In the matter of engaging the attention of the viewer, the modern artist has gone his Renaissance counterpart one better. Where the Renaissance artist admitted the viewer into the picture by means of one-point perspective, the contemporary artist can, if he wishes to, include his viewer literally—in the form of an installation. With an installation the viewer does not enter a room and walk over to a work of art; rather, the room is the work of art, and he is part of it. The point of an installation is to transform a room into an active, charged art environment embracing all those who enter it.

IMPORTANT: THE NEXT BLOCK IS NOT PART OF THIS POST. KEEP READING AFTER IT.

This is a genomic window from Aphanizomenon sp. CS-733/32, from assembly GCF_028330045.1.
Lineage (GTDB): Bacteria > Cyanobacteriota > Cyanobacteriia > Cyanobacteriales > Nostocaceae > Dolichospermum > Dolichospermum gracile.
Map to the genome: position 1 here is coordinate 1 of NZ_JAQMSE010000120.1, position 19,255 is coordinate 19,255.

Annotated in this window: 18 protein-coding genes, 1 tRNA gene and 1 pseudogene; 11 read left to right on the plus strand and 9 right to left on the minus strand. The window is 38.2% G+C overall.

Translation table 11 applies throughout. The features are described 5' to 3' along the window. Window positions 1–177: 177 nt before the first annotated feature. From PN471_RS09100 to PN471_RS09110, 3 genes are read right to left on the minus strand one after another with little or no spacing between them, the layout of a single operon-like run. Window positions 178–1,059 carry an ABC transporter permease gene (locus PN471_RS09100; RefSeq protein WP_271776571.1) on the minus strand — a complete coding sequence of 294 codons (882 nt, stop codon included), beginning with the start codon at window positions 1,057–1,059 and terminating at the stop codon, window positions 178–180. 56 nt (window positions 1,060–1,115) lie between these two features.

Jonathan Borofsky, whose retrospective came to the Whitney Museum this winter, is an artist who has worked almost exclusively with installations.[1] The scale and place of this exhibition—it occupies the Whitney’s entire fourth floor—is important. It is...

 
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